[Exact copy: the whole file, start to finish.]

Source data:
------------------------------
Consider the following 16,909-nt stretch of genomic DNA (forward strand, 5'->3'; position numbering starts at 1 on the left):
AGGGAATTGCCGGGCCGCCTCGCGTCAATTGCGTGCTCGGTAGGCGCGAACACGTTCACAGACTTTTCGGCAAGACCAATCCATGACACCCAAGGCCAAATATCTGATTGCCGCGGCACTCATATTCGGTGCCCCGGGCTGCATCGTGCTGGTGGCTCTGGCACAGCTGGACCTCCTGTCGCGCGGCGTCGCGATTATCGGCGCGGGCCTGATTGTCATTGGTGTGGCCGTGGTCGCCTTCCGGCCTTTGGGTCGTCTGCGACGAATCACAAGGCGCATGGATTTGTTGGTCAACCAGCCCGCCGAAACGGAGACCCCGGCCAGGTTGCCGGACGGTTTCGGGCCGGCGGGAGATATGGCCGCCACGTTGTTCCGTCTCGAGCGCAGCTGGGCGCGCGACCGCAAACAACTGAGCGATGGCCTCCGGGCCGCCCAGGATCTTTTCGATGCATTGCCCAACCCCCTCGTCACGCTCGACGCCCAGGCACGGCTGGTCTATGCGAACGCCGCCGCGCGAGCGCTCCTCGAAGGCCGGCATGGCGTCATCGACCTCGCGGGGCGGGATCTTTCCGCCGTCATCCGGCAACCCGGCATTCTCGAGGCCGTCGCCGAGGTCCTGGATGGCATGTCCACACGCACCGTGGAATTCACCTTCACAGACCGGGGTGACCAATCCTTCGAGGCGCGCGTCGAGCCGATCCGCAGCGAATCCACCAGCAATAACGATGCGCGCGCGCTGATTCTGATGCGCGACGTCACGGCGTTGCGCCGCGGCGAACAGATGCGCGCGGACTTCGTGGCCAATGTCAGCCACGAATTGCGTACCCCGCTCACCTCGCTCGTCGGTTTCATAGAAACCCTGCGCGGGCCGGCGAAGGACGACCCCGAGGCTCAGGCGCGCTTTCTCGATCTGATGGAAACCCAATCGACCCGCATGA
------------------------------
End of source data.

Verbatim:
Consider the following 16,909-nt stretch of genomic DNA (forward strand, 5'->3'; position numbering starts at 1 on the left):
AGGGAATTGCCGGGCCGCCTCGCGTCAATTGCGTGCTCGGTAGGCGCGAACACGTTCACAGACTTTTCGGCAAGACCAATCCATGACACCCAAGGCCAAATATCTGATTGCCGCGGCACTCATATTCGGTGCCCCGGGCTGCATCGTGCTGGTGGCTCTGGCACAGCTGGACCTCCTGTCGCGCGGCGTCGCGATTATCGGCGCGGGCCTGATTGTCATTGGTGTGGCCGTGGTCGCCTTCCGGCCTTTGGGTCGTCTGCGACGAATCACAAGGCGCATGGATTTGTTGGTCAACCAGCCCGCCGAAACGGAGACCCCGGCCAGGTTGCCGGACGGTTTCGGGCCGGCGGGAGATATGGCCGCCACGTTGTTCCGTCTCGAGCGCAGCTGGGCGCGCGACCGCAAACAACTGAGCGATGGCCTCCGGGCCGCCCAGGATCTTTTCGATGCATTGCCCAACCCCCTCGTCACGCTCGACGCCCAGGCACGGCTGGTCTATGCGAACGCCGCCGCGCGAGCGCTCCTCGAAGGCCGGCATGGCGTCATCGACCTCGCGGGGCGGGATCTTTCCGCCGTCATCCGGCAACCCGGCATTCTCGAGGCCGTCGCCGAGGTCCTGGATGGCATGTCCACACGCACCGTGGAATTCACCTTCACAGACCGGGGTGACCAATCCTTCGAGGCGCGCGTCGAGCCGATCCGCAGCGAATCCACCAGCAATAACGATGCGCGCGCGCTGATTCTGATGCGCGACGTCACGGCGTTGCGCCGCGGCGAACAGATGCGCGCGGACTTCGTGGCCAATGTCAGCCACGAATTGCGTACCCCGCTCACCTCGCTCGTCGGTTTCATAGAAACCCTGCGCGGGCCGGCGAAGGACGACCCCGAGGCTCAGGCGCGCTTTCTCGATCTGATGGAAACCCAATCGACCCGCATGA